S.C. leaders lay out plan for helping state’s nearly 400K veterans over next year

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Published: Sep. 7, 2023 at 5:28 PM EDT
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COLUMBIA, S.C. (WIS) - About one in 10 adults living in South Carolina has served the country through military service.

The state’s Department of Veterans’ Affairs said its top priority is ensuring those nearly 400,000 South Carolinians can thrive once that service is over.

During the annual Governor’s Summit on Veteran Affairs on Thursday in downtown Columbia, the department reviewed its successes and challenges over the past year and laid out its priorities for the next year, ranging from supporting mental health to ensuring the success of military families.

“Our veterans give us great strength,” Gov. Henry McMaster told reporters after the event. “Our veterans’ families give us great strength and great talent and great assets, and we want to see that all of the veterans that need help get it.”

The Department of Veterans’ Affairs said one of the most urgent areas in which it is working to provide that help is by reducing veteran suicides.

That is one of the department’s five key focus areas for the next year, as veterans across the country face higher suicide rates than the general population.

“When you leave military service, the gap that you often leave behind is the camaraderie, the teamwork that you found in military service,” Department of Veterans’ Affairs Secretary Todd McCaffrey told reporters. “And when you leave that and pole vault into the civilian world, that’s often a really challenging gap, and some veterans struggle with that. And obviously, veteran suicide is the most tragic outcome of that struggle.”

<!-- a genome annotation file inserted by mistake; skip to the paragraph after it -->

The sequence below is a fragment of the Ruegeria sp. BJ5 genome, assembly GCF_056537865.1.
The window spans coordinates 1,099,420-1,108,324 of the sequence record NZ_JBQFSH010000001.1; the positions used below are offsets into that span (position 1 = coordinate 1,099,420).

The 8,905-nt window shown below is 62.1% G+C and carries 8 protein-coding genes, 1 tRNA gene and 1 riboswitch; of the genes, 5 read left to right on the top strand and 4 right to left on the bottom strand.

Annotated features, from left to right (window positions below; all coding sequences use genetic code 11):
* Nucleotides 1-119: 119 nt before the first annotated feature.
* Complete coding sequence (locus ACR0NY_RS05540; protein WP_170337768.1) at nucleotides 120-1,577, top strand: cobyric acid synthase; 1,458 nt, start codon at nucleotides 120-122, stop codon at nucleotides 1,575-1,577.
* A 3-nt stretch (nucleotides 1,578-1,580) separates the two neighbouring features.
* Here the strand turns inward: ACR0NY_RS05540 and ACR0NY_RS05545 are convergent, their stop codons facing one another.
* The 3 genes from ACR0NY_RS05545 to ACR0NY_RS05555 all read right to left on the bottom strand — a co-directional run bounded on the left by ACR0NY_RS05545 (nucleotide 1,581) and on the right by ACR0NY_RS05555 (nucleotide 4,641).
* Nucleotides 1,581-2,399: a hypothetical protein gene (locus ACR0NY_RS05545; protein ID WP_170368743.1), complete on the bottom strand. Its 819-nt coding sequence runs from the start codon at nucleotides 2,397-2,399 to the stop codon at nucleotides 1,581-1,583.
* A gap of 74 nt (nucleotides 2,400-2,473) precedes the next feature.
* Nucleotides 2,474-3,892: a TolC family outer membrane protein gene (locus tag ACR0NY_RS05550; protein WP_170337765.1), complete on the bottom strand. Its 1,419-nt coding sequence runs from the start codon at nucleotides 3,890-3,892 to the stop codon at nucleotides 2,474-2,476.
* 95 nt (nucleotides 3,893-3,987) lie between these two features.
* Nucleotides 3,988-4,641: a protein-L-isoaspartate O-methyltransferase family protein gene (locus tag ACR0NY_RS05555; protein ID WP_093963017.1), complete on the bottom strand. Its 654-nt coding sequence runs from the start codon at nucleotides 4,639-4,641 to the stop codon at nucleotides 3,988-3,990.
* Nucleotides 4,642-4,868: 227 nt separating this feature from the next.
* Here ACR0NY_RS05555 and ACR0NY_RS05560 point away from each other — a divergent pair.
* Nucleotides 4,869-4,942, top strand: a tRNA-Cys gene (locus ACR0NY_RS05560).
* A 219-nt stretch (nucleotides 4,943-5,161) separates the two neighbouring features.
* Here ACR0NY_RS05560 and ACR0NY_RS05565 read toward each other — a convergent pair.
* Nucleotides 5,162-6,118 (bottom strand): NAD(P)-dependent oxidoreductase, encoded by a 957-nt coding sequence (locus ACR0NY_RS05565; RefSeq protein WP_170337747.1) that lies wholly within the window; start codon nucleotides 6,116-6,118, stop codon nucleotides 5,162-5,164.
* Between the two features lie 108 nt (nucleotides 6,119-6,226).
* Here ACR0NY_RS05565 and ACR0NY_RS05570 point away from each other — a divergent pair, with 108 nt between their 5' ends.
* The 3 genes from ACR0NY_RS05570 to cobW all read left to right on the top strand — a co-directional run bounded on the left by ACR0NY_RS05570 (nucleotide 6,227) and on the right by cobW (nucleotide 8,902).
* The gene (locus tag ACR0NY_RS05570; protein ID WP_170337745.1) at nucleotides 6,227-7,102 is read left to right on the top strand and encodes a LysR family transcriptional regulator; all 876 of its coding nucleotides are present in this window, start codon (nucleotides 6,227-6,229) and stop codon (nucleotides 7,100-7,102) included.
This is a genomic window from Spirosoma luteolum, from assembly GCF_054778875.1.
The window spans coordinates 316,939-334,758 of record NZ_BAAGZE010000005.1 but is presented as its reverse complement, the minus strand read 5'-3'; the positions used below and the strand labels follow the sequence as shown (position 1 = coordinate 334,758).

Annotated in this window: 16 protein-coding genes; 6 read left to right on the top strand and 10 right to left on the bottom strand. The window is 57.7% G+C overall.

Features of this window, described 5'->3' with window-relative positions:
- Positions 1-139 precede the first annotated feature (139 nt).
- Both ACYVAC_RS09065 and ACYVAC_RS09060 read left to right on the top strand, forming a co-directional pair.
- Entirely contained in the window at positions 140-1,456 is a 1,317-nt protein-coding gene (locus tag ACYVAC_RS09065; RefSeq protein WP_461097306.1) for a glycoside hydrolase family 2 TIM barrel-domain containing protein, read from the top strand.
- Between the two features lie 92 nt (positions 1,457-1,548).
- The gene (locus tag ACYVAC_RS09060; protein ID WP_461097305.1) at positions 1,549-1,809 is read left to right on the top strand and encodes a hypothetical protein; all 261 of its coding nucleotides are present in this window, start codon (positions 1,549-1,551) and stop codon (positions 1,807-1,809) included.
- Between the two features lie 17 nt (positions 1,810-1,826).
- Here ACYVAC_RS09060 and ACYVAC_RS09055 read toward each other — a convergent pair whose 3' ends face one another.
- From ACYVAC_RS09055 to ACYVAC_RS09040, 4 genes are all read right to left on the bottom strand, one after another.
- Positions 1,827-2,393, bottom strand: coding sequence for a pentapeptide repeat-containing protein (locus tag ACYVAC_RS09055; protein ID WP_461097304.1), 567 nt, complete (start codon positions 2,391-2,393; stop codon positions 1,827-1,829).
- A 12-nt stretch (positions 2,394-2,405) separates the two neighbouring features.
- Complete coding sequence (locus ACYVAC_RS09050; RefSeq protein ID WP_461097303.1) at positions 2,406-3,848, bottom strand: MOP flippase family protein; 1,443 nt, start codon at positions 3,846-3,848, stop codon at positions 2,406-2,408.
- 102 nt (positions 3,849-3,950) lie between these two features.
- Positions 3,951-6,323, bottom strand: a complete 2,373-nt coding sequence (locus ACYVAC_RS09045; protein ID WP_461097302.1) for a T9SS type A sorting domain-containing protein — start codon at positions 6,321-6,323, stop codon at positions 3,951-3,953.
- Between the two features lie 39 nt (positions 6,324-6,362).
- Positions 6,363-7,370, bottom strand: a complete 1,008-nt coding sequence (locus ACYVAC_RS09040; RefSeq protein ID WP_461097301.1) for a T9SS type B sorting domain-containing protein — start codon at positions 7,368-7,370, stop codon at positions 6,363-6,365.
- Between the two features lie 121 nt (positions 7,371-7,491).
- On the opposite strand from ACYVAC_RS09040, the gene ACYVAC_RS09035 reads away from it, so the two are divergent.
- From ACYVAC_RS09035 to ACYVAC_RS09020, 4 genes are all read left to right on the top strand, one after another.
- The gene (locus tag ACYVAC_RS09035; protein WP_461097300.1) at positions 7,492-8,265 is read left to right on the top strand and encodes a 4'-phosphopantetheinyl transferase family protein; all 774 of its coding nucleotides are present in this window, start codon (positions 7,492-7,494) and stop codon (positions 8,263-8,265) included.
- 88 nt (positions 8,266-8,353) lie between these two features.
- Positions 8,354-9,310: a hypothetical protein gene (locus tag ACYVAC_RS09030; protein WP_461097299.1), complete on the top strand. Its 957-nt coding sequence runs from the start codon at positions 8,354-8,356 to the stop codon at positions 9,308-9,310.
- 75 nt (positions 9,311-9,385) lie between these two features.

Other goals for the coming year include expanding the coalition that supports veterans and helps them access resources and benefits, improving services in underresourced counties, and improving educational opportunities for military children.

McCaffrey highlighted recent legislation that eases the school enrollment process for the children of active-duty servicemembers moving to South Carolina, in effect starting with the new school year.

“And why is it important for the military? Because if you can — they say when you enlist a service member, you retain a family,” he said. “And so whatever we can do to support these families, we are supporting the military in South Carolina, and we’re supporting national security by keeping these talented individuals in uniform because their kids are being taken care of.”

The department is also preparing to significantly expand its responsibilities in the next year.

A new state law that will divide the South Carolina Department of Health and Environmental Control into two new state agencies, signed by McMaster in May, will also require the Department of Veterans’ Affairs to take over operations of most state-run veteran nursing homes from the Department of Mental Health by July 1, 2024.

“The care veterans are receiving in those homes is superb today, and it will stay superb in the future, and that’s our pledge and our responsibility,” McCaffrey said.

McCaffrey said his department is already working with the Department of Mental Health and the Department of Administration on this transition, adding that the process is currently on track in its timeline.

“We’re very confident we’ll be in a superb position to take over the responsibility of overseeing the management of those homes,” he said.

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